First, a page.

The European Union is replacing the patchwork of individual EU countries' privacy laws with a new EU-wide legal framework called the General Data Protection Regulation, or GDPR, by May 2018, that carries stricter rules and stiffer penalties. But regardless of the new law, if you haven't already, Incorporating data protection into your culture is a practice you should adopt.
By May 2018, any company holding data on citizens of the European Union (EU) will face new data privacy rules known as the General Data Protection Regulation (GDPR). The new regulations may produce more compliance headaches for your company as well as strict penalties for non-compliance.
The new legal framework replaces the EU Data Protection Directive and the patchwork of individual EU countries’ privacy laws. For most privacy infringements, penalties for violating certain requirements include fines of €10 million or 2 percent of global annual revenue, whichever is higher. Violating core principles could result in fines of €20 million or 4 percent of global annual revenue, whichever is higher.
The GDPR splits companies into two types: those that process data and those that control it. If you are established in the EU or you offer goods or services to companies or individuals in the EU, you are responsible for complying with the law or potentially facing stiff penalties.
The law applies to any personal information (PI) and in some instances expands the legal definition of PI from previous rules. For example, while Internet addresses were not explicitly considered PI in the previous EU directive, they are now.
What should you do?
You need to become familiar with the GDPR, find out if you need to comply with the regulations, and, if so, plan to meet its requirements. For example, you may need to hire or appoint a data protection officer, make changes to meet stricter security requirements or create a process for notifying of any breach within 72 hours of discovery.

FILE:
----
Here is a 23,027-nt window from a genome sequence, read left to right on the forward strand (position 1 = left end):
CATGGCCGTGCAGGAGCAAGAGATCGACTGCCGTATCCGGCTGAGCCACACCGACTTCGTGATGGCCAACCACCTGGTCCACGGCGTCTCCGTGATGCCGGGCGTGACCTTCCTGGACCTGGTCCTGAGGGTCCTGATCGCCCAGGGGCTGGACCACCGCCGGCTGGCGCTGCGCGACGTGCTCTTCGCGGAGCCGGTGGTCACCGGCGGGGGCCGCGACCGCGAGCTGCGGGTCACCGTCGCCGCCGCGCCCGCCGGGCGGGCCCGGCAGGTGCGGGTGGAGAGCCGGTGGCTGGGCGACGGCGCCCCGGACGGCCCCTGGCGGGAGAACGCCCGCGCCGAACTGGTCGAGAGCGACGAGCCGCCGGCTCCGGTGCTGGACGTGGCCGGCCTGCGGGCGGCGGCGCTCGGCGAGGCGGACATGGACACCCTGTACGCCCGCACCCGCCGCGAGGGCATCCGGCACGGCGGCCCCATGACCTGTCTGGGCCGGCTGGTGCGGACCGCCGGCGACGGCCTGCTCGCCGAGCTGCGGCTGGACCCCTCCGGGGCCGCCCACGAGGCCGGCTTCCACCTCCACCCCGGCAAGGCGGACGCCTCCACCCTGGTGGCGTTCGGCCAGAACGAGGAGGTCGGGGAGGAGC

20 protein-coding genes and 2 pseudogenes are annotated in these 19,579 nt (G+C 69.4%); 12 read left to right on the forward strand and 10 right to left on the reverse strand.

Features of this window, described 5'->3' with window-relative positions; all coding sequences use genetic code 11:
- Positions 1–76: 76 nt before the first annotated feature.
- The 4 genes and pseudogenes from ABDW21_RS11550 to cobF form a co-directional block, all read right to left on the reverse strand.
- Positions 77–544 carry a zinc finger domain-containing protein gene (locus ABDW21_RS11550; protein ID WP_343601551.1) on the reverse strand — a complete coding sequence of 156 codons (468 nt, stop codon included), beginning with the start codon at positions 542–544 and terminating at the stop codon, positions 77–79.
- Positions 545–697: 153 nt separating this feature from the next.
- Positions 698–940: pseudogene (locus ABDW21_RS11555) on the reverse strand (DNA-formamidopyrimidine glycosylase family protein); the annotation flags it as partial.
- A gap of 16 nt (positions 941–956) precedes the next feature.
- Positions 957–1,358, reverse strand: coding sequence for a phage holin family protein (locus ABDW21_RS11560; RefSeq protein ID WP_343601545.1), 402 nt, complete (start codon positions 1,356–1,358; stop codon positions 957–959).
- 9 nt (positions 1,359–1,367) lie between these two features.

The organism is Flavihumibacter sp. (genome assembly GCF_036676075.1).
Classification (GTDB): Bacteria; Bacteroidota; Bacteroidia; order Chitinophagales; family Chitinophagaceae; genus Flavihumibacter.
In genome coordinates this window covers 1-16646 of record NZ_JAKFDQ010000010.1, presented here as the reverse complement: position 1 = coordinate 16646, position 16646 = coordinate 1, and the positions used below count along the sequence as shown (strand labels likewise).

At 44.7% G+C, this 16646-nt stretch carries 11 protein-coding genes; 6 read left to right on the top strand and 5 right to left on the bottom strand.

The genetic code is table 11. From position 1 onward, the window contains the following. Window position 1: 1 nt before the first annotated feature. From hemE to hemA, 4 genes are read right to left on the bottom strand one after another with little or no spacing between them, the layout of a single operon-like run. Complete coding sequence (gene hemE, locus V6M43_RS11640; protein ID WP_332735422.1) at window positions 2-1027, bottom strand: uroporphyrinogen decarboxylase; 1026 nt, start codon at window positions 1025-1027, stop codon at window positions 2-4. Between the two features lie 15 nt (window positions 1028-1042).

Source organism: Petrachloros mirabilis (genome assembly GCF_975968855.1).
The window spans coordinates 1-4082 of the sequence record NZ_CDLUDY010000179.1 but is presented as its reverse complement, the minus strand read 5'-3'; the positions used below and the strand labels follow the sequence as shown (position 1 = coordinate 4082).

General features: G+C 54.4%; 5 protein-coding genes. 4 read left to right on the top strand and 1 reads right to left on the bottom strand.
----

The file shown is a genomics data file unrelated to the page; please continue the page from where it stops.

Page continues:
Besides studying the GDPR and determining how it applies to you, security and risk professionals should consider these steps:
1. Incorporate data protection into your culture
Data protection should be part of every company’s culture, not just to meet GDPR requirements, but because it’s a good basic practice. Forgoing data protection will only make the GDPR requirements more onerous. Besides, ignoring your customers’ privacy is not a good long-term strategy. It increases the chance that your business will run afoul of the law or suffer the wrath of angry customers. And there’s always the chance you’ll make headlines in a way you didn’t intend.
2. Put someone in charge
The GDPR requires some businesses to have a data protection officer who is responsible for ensuring that a company is in compliance. The data protection officer may lead impact assessments and maintain mandated documentation, among other requirements.
3. Take only what you need
There’s another way to clear the privacy bar on data: don’t collect it in the first place. If you’re processing or storing PII you don’t need, stop. Minimizing the data you’re collecting means less to protect.
4. Audit, adapt, repeat
Industry news often seems like a roll call of companies that at one time complied with data-protection regulations—HIPAA, SOX, PCI DSS, or GLBA—but still found themselves breached. Testing your applications and infrastructure early and often to make sure they comply with GDPR and any other data protection regulations is good practice. Every change to infrastructure and business processes should be examined to gauge its impact on your company’s compliance.
Regulations like the GDPR highlight the need for you to be familiar with compliance. While 2018 may seem like a long way off, you should start looking at the regulations today.
David Holmes is the world-wide security evangelist for F5 Networks. He writes and speaks about hackers, cryptography, fraud, malware and many other InfoSec topics. He has spoken at over 30 conferences on all six developed continents, including RSA Europe in Amsterdam, InfoSec in London and Gartner Data Center in Las Vegas.
David writes a bi-weekly column at SecurityWeek, and has had the good fortune to write for DarkReading, SC Magazine, Network World and many other computer security magazines and websites. He has three patents pending for F5 and still contributes code to open-source projects such as OpenSSL.
This publication is provided for your convenience and does not constitute legal advice. Customers and prospective customers should seek their own legal counsel on laws or regulations affecting the processing of personal data.